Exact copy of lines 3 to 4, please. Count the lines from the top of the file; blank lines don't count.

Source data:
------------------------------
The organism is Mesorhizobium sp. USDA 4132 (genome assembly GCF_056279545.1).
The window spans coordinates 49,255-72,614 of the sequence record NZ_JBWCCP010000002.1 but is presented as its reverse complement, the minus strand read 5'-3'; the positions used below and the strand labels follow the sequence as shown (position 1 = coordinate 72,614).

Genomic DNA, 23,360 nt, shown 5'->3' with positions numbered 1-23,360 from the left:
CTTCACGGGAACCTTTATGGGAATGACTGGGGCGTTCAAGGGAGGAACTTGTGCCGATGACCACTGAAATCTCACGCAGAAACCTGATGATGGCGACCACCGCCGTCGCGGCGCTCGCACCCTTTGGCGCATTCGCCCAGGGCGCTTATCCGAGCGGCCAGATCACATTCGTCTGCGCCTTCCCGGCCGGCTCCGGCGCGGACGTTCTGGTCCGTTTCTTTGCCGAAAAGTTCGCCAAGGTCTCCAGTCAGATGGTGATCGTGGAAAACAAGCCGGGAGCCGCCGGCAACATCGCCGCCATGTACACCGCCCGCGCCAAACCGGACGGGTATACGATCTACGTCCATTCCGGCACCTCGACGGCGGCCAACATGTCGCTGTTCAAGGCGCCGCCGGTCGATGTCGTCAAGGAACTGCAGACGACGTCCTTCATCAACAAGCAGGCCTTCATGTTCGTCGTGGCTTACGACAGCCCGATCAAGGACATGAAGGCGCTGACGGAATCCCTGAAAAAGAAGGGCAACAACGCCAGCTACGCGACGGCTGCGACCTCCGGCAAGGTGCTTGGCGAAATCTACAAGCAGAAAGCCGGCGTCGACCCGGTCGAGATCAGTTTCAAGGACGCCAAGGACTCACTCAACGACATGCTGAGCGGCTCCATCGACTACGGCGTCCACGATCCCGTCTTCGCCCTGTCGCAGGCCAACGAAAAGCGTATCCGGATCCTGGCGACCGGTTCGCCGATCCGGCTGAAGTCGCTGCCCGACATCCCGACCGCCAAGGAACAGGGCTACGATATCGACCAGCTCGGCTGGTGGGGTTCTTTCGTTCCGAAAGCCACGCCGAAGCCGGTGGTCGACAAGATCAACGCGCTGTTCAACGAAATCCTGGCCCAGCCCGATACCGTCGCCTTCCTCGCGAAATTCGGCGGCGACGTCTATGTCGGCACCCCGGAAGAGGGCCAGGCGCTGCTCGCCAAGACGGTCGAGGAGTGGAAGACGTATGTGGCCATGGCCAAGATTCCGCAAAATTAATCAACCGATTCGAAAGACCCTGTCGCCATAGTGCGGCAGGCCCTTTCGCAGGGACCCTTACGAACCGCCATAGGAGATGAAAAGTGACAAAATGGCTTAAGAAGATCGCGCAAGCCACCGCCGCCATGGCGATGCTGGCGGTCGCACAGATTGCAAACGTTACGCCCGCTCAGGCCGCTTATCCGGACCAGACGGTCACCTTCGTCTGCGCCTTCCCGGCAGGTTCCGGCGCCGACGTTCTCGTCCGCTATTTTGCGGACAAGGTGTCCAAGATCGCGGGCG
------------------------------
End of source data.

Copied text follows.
Genomic DNA, 23,360 nt, shown 5'->3' with positions numbered 1-23,360 from the left:
CTTCACGGGAACCTTTATGGGAATGACTGGGGCGTTCAAGGGAGGAACTTGTGCCGATGACCACTGAAATCTCACGCAGAAACCTGATGATGGCGACCACCGCCGTCGCGGCGCTCGCACCCTTTGGCGCATTCGCCCAGGGCGCTTATCCGAGCGGCCAGATCACATTCGTCTGCGCCTTCCCGGCCGGCTCCGGCGCGGACGTTCTGGTCCGTTTCTTTGCCGAAAAGTTCGCCAAGGTCTCCAGTCAGATGGTGATCGTGGAAAACAAGCCGGGAGCCGCCGGCAACATCGCCGCCATGTACACCGCCCGCGCCAAACCGGACGGGTATACGATCTACGTCCATTCCGGCACCTCGACGGCGGCCAACATGTCGCTGTTCAAGGCGCCGCCGGTCGATGTCGTCAAGGAACTGCAGACGACGTCCTTCATCAACAAGCAGGCCTTCATGTTCGTCGTGGCTTACGACAGCCCGATCAAGGACATGAAGGCGCTGACGGAATCCCTGAAAAAGAAGGGCAACAACGCCAGCTACGCGACGGCTGCGACCTCCGGCAAGGTGCTTGGCGAAATCTACAAGCAGAAAGCCGGCGTCGACCCGGTCGAGATCAGTTTCAAGGACGCCAAGGACTCACTCAACGACATGCTGAGCGGCTCCATCGACTACGGCGTCCACGATCCCGTCTTCGCCCTGTCGCAGGCCAACGAAAAGCGTATCCGGATCCTGGCGACCGGTTCGCCGATCCGGCTGAAGTCGCTGCCCGACATCCCGACCGCCAAGGAACAGGGCTACGATATCGACCAGCTCGGCTGGTGGGGTTCTTTCGTTCCGAAAGCCACGCCGAAGCCGGTGGTCGACAAGATCAACGCGCTGTTCAACGAAATCCTGGCCCAGCCCGATACCGTCGCCTTCCTCGCGAAATTCGGCGGCGACGTCTATGTCGGCACCCCGGAAGAGGGCCAGGCGCTGCTCGCCAAGACGGTCGAGGAGTGGAAGACGTATGTGGCCATGGCCAAGATTCCGCAAAATTAATCAACCGATTCGAAAGACCCTGTCGCCATAGTGCGGCAGGCCCTTTCGCAGGGACCCTTACGAACCGCCATAGGAGATGAAAAGTGACAAAATGGCTTAAGAAGATCGCGCAAGCCACCGCCGCCATGGCGATGCTGGCGGTCGCACAGATTGCAAACGTTACGCCCGCTCAGGCCGCTTATCCGGACCAGACGGTCACCTTCGTCTGCGCCTTCCCGGCAGGTTCCGGCGCCGACGTTCTCGTCCGCTATTTTGCGGACAAGGTGTCCAAGATCGCGGGCG